Coenzyme A biosynthesis inhibitors as potential anti-parasitic agents

Sewell, Alan L. (2014) Coenzyme A biosynthesis inhibitors as potential anti-parasitic agents. PhD thesis, University of Glasgow.

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Malaria is a lethal disease responsible for human deaths numbering hundreds of thousands every year. With increasing resistance to most antimalarial drugs, new approaches are of high importance.

Coenzyme A (CoA) plays a key role in the biosynthesis of many important compounds and is synthesised from pantothenic acid (Vitamin B5) via a series of five enzyme-mediated steps.

Studies have shown that the human malaria parasite P. falciparum is unable to synthesise pantothenic acid, and is therefore dependent on uptake from its environment. CJ-15,801, a naturally occurring pantothenic acid analogue that differs only in the incorporation of a very reactive enamide unit at its core, was isolated in 2001. CJ-15,801 has shown remarkable specificity for inhibiting P. falciparum growth over mammalian cell lines.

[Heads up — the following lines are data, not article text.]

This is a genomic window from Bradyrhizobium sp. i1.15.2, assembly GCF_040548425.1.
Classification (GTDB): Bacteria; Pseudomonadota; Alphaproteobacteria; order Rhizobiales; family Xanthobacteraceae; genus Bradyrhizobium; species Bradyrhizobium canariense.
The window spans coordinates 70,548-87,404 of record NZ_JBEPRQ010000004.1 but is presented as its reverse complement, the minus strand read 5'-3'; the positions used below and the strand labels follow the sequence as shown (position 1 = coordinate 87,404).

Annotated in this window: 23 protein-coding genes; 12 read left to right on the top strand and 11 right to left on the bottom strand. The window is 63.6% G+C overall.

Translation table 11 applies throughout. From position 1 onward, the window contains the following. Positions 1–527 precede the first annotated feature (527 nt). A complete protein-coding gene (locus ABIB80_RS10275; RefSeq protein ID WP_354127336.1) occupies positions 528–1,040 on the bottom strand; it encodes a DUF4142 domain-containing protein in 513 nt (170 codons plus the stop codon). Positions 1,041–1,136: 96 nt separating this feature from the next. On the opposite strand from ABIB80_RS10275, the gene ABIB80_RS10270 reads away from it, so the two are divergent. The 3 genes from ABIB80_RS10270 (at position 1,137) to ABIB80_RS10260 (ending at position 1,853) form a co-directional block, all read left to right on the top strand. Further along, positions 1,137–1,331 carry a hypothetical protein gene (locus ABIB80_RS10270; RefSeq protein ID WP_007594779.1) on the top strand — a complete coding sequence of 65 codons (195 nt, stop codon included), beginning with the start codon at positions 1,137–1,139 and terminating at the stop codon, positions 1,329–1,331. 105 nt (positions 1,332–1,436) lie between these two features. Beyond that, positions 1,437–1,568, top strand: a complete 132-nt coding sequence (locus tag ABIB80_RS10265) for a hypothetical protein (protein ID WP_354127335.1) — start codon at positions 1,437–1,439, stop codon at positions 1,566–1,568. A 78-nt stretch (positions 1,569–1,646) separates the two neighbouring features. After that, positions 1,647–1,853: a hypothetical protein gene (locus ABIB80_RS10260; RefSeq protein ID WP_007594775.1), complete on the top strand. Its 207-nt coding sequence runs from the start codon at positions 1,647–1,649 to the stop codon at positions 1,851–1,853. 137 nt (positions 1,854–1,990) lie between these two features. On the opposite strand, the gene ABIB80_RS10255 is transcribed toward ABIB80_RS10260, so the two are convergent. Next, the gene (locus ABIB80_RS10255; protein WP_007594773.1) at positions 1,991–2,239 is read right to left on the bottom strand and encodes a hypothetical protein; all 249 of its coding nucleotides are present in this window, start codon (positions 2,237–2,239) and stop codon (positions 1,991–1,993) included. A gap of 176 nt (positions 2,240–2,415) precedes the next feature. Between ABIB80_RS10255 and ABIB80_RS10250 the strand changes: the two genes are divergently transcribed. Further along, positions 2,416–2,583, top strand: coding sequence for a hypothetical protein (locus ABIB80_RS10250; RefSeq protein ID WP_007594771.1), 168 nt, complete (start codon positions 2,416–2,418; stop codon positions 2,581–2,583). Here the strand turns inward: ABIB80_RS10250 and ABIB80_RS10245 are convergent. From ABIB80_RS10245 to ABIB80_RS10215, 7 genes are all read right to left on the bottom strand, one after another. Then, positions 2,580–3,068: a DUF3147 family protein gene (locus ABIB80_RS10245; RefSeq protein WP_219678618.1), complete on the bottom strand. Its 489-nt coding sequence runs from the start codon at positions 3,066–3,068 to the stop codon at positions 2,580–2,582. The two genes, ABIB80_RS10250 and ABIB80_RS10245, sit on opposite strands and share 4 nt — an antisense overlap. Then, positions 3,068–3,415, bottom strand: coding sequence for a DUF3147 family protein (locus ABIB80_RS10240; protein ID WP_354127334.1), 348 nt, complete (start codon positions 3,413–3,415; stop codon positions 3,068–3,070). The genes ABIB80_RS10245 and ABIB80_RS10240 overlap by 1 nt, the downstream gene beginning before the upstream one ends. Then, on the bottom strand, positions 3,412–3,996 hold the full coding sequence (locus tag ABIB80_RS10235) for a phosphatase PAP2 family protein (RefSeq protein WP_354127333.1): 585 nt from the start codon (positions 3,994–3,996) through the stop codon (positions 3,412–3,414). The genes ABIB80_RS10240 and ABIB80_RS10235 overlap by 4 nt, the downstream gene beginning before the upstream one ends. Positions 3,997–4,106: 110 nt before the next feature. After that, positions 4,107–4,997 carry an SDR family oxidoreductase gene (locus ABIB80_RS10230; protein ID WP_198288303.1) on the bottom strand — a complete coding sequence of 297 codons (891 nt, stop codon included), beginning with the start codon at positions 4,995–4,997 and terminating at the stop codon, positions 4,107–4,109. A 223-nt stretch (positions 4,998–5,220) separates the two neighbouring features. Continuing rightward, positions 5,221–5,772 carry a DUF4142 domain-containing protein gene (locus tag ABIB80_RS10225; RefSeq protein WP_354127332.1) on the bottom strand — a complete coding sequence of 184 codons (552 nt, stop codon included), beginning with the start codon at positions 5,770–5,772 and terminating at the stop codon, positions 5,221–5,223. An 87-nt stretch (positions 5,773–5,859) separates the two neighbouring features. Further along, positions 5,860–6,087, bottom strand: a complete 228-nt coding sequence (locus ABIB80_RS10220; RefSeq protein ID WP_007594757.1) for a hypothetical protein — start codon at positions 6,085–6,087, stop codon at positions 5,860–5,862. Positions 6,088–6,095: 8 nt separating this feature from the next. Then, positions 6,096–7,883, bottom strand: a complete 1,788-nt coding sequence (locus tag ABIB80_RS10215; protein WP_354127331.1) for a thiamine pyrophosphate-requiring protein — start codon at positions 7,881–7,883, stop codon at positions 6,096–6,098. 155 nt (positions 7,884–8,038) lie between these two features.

The enantioselective synthesis of CJ-15,801 from (D)-pantolactone has been achieved along with a library of over 100 related enamide analogues. Biological evaluation of the enamides against P. falciparum has uncovered promising leads, with single figure micromolar level antiplasmodial activity as well as nanomolar activity in pantothenate phosphorylation assays.

In an effort to understand the mode of action of the enamide analogues, multiple approaches have been taken. Activity against P. falciparum was assessed in such a way that pantothenate competitive and non-competitive inhibitors could be identified. Additionally, 13C-labelled analogues have been synthesised for metabolomic studies and fluorescently tagged compounds based on the BODIPY scaffold have been synthesised for evaluation using fluorescence microscopy.

Item Type: Thesis (PhD)
Qualification Level: Doctoral
Keywords: Malaria, Plasmodium falciparum, Coenzyme A biosynthesis, Pantothenic acid, CJ-15,801, enamides.
Subjects: Q Science > QD Chemistry
Colleges/Schools: College of Science and Engineering > School of Chemistry
Supervisor's Name: Marquez, Dr. Rodolfo
Date of Award: 2014
Embargo Date: 30 July 2020
Depositing User: Dr Alan L Sewell
Unique ID: glathesis:2014-5067
Copyright: Copyright of this thesis is held by the author.
Date Deposited: 26 Mar 2014 15:54
Last Modified: 26 Sep 2018 08:44

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